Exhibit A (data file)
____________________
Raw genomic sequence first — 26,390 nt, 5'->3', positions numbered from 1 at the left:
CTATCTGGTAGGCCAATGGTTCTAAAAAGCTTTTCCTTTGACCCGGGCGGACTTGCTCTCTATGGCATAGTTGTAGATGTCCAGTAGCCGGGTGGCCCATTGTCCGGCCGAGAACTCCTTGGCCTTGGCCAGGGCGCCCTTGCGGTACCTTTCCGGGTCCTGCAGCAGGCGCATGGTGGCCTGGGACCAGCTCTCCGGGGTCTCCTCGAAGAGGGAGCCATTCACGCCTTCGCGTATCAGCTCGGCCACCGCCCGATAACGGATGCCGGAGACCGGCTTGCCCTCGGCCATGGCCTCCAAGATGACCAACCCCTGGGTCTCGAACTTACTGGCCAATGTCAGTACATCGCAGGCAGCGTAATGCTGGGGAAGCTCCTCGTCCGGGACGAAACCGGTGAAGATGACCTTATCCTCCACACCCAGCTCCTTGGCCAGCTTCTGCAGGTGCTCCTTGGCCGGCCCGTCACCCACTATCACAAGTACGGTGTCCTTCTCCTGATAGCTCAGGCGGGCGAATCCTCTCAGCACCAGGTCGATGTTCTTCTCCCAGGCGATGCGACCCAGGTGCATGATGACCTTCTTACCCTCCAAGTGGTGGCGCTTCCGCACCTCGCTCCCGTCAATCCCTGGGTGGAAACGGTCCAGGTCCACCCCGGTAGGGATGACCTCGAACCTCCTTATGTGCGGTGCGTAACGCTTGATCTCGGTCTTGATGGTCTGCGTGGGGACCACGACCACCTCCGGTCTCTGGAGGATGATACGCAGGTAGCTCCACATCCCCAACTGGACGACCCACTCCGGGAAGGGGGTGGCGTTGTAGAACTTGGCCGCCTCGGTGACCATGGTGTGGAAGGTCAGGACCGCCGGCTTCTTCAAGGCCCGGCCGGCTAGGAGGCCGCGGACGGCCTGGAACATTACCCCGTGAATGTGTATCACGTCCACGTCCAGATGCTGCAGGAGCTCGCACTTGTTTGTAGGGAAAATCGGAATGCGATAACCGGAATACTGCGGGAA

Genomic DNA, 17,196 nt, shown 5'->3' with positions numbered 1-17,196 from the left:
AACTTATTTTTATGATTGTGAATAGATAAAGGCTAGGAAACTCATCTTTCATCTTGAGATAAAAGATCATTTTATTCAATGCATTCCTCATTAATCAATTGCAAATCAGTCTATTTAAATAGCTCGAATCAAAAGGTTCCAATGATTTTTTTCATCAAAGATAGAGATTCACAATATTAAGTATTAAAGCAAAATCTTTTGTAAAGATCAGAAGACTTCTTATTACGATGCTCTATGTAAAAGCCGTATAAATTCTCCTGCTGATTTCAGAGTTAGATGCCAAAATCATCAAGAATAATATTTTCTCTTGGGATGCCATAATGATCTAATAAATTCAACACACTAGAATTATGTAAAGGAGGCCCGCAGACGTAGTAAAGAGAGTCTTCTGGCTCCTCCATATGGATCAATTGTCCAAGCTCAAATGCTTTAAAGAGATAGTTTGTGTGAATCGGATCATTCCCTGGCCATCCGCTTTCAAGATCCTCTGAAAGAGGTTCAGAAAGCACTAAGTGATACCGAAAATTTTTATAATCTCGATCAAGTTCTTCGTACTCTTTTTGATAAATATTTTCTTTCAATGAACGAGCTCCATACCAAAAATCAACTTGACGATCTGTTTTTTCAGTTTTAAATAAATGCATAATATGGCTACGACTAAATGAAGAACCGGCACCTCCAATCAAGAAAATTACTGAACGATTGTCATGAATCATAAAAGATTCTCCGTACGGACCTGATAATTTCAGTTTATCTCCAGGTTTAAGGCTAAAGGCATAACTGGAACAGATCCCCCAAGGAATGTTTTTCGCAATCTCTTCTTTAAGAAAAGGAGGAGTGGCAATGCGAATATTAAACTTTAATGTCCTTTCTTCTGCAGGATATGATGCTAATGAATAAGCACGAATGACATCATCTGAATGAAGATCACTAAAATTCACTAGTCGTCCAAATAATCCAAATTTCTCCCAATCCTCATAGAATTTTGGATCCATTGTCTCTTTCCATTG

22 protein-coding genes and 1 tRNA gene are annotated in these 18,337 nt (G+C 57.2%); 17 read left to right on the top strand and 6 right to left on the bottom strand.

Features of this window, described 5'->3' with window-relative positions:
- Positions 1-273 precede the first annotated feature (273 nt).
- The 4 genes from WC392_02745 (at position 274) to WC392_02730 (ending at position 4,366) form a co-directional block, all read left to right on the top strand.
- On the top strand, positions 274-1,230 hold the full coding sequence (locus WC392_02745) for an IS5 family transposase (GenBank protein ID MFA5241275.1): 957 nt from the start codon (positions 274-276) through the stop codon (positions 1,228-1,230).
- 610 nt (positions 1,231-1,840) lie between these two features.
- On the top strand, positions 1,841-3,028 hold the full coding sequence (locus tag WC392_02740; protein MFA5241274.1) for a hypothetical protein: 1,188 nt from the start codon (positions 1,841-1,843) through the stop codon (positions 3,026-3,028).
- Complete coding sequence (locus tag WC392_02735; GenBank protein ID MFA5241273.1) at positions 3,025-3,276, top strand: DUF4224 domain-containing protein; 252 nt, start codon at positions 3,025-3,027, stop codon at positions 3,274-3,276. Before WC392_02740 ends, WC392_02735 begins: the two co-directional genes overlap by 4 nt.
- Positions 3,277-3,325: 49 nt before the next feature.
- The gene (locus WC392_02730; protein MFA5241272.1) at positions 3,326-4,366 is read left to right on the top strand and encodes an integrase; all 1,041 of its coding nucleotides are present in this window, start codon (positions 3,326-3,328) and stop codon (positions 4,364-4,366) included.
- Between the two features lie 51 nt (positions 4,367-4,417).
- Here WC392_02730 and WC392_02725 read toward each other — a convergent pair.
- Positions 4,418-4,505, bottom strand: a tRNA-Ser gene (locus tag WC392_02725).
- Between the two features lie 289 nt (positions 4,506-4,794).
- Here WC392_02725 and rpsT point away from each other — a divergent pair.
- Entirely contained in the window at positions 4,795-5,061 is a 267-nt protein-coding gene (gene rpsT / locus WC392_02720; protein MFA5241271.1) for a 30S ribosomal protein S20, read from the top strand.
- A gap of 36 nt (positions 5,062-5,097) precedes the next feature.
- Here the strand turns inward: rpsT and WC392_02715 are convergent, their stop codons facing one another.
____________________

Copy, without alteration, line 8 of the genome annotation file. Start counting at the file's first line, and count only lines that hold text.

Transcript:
- The 4 genes from WC392_02745 (at position 274) to WC392_02730 (ending at position 4,366) form a co-directional block, all read left to right on the top strand.